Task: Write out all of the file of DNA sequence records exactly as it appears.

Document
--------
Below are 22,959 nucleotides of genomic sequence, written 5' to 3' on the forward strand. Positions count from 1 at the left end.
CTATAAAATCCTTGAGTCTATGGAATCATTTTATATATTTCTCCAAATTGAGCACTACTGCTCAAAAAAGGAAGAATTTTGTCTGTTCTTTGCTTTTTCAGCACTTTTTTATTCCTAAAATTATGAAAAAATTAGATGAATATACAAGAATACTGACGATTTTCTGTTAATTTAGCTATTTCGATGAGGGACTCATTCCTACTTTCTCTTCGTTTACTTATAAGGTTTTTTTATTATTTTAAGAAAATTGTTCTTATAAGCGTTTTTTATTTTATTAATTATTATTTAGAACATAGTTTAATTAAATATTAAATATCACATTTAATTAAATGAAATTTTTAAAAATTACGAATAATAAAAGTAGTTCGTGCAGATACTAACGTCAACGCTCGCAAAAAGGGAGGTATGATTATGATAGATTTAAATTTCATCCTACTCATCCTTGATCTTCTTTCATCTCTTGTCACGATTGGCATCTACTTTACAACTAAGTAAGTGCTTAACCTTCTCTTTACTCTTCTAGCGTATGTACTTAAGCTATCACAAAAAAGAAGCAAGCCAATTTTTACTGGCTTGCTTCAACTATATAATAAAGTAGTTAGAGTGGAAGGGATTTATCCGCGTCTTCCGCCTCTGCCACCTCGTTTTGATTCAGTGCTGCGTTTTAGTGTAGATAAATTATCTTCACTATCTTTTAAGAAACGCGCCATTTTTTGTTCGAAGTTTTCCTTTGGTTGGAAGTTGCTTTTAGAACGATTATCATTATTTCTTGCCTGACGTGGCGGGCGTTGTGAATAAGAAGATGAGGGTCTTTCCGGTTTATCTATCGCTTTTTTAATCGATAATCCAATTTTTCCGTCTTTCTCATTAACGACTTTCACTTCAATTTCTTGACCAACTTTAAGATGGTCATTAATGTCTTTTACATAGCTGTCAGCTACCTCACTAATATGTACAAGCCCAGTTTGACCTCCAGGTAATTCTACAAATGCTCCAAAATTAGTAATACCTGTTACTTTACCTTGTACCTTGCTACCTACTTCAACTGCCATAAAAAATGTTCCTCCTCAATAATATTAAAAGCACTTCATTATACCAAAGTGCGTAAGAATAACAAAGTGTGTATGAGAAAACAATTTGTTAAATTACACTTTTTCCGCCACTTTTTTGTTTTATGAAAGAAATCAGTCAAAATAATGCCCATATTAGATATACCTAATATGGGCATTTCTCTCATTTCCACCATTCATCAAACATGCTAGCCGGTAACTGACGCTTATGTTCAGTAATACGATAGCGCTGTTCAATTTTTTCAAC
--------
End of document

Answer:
Below are 22,959 nucleotides of genomic sequence, written 5' to 3' on the forward strand. Positions count from 1 at the left end.
CTATAAAATCCTTGAGTCTATGGAATCATTTTATATATTTCTCCAAATTGAGCACTACTGCTCAAAAAAGGAAGAATTTTGTCTGTTCTTTGCTTTTTCAGCACTTTTTTATTCCTAAAATTATGAAAAAATTAGATGAATATACAAGAATACTGACGATTTTCTGTTAATTTAGCTATTTCGATGAGGGACTCATTCCTACTTTCTCTTCGTTTACTTATAAGGTTTTTTTATTATTTTAAGAAAATTGTTCTTATAAGCGTTTTTTATTTTATTAATTATTATTTAGAACATAGTTTAATTAAATATTAAATATCACATTTAATTAAATGAAATTTTTAAAAATTACGAATAATAAAAGTAGTTCGTGCAGATACTAACGTCAACGCTCGCAAAAAGGGAGGTATGATTATGATAGATTTAAATTTCATCCTACTCATCCTTGATCTTCTTTCATCTCTTGTCACGATTGGCATCTACTTTACAACTAAGTAAGTGCTTAACCTTCTCTTTACTCTTCTAGCGTATGTACTTAAGCTATCACAAAAAAGAAGCAAGCCAATTTTTACTGGCTTGCTTCAACTATATAATAAAGTAGTTAGAGTGGAAGGGATTTATCCGCGTCTTCCGCCTCTGCCACCTCGTTTTGATTCAGTGCTGCGTTTTAGTGTAGATAAATTATCTTCACTATCTTTTAAGAAACGCGCCATTTTTTGTTCGAAGTTTTCCTTTGGTTGGAAGTTGCTTTTAGAACGATTATCATTATTTCTTGCCTGACGTGGCGGGCGTTGTGAATAAGAAGATGAGGGTCTTTCCGGTTTATCTATCGCTTTTTTAATCGATAATCCAATTTTTCCGTCTTTCTCATTAACGACTTTCACTTCAATTTCTTGACCAACTTTAAGATGGTCATTAATGTCTTTTACATAGCTGTCAGCTACCTCACTAATATGTACAAGCCCAGTTTGACCTCCAGGTAATTCTACAAATGCTCCAAAATTAGTAATACCTGTTACTTTACCTTGTACCTTGCTACCTACTTCAACTGCCATAAAAAATGTTCCTCCTCAATAATATTAAAAGCACTTCATTATACCAAAGTGCGTAAGAATAACAAAGTGTGTATGAGAAAACAATTTGTTAAATTACACTTTTTCCGCCACTTTTTTGTTTTATGAAAGAAATCAGTCAAAATAATGCCCATATTAGATATACCTAATATGGGCATTTCTCTCATTTCCACCATTCATCAAACATGCTAGCCGGTAACTGACGCTTATGTTCAGTAATACGATAGCGCTGTTCAATTTTTTCAAC